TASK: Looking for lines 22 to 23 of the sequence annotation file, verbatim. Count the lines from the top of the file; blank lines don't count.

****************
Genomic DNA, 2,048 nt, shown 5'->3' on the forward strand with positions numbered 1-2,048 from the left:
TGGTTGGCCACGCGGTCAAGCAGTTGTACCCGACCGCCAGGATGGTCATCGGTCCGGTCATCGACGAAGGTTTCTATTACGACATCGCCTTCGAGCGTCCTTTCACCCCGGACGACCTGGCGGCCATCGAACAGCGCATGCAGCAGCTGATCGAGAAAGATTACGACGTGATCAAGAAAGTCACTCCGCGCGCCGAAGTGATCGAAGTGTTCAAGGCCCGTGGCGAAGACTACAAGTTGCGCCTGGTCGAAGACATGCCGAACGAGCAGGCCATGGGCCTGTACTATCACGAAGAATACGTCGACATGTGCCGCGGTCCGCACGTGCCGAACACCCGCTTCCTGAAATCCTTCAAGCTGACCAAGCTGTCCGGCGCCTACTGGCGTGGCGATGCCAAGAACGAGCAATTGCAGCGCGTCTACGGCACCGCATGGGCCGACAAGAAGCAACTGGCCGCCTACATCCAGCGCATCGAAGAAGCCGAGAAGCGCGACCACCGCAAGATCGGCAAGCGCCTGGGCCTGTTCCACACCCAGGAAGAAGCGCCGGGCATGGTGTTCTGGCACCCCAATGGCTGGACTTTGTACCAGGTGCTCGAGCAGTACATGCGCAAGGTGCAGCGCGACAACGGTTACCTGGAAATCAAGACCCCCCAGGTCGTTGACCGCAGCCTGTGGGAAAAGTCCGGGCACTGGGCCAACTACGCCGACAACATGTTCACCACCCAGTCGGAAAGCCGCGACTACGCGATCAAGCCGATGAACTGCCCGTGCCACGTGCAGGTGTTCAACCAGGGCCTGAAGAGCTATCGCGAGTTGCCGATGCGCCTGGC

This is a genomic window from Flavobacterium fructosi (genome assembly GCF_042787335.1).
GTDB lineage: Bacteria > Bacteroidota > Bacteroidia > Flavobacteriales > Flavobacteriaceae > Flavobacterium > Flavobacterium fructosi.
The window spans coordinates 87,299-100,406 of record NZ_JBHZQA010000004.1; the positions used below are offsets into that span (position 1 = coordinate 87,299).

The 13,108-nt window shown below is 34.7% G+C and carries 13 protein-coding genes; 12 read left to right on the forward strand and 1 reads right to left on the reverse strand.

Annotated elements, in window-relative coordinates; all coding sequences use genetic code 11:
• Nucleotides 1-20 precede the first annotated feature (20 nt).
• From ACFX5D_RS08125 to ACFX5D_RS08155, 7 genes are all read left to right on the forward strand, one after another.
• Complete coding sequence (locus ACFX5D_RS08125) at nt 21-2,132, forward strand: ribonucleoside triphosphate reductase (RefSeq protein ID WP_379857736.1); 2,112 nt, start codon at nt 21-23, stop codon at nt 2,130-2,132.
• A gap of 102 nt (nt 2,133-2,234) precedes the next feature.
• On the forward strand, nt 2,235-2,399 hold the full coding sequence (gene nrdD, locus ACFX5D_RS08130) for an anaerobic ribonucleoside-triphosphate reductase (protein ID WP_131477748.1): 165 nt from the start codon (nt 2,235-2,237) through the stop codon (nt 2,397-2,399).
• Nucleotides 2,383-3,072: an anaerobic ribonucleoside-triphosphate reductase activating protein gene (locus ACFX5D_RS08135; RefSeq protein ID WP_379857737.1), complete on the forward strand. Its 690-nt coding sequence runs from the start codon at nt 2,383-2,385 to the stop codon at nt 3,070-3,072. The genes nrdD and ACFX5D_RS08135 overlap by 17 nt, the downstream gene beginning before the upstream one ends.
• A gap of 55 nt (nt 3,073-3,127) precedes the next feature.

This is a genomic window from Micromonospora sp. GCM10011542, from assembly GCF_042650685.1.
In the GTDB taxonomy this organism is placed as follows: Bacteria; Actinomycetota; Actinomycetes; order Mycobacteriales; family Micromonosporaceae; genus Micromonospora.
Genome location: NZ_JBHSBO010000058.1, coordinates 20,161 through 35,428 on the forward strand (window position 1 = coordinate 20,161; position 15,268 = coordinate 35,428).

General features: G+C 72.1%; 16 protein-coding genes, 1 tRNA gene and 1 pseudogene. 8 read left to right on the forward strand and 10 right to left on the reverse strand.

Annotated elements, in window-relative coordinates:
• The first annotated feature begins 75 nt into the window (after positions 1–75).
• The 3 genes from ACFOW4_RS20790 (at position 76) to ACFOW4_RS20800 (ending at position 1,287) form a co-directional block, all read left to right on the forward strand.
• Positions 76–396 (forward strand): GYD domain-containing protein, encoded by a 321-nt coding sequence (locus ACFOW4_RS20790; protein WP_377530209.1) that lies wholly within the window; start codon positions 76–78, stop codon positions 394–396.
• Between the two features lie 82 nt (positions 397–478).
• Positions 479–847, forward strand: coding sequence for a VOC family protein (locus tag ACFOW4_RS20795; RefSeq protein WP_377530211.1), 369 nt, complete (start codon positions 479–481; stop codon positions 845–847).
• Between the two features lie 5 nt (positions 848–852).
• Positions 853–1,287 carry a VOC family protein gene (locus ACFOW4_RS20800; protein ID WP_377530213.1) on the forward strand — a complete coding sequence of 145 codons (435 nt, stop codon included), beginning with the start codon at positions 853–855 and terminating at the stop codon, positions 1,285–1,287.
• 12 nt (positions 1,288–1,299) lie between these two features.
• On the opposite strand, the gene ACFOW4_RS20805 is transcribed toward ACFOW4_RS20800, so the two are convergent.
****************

• Positions 76–396 (forward strand): GYD domain-containing protein, encoded by a 321-nt coding sequence (locus ACFOW4_RS20790; protein WP_377530209.1) that lies wholly within the window; start codon positions 76–78, stop codon positions 394–396.
• Between the two features lie 82 nt (positions 397–478).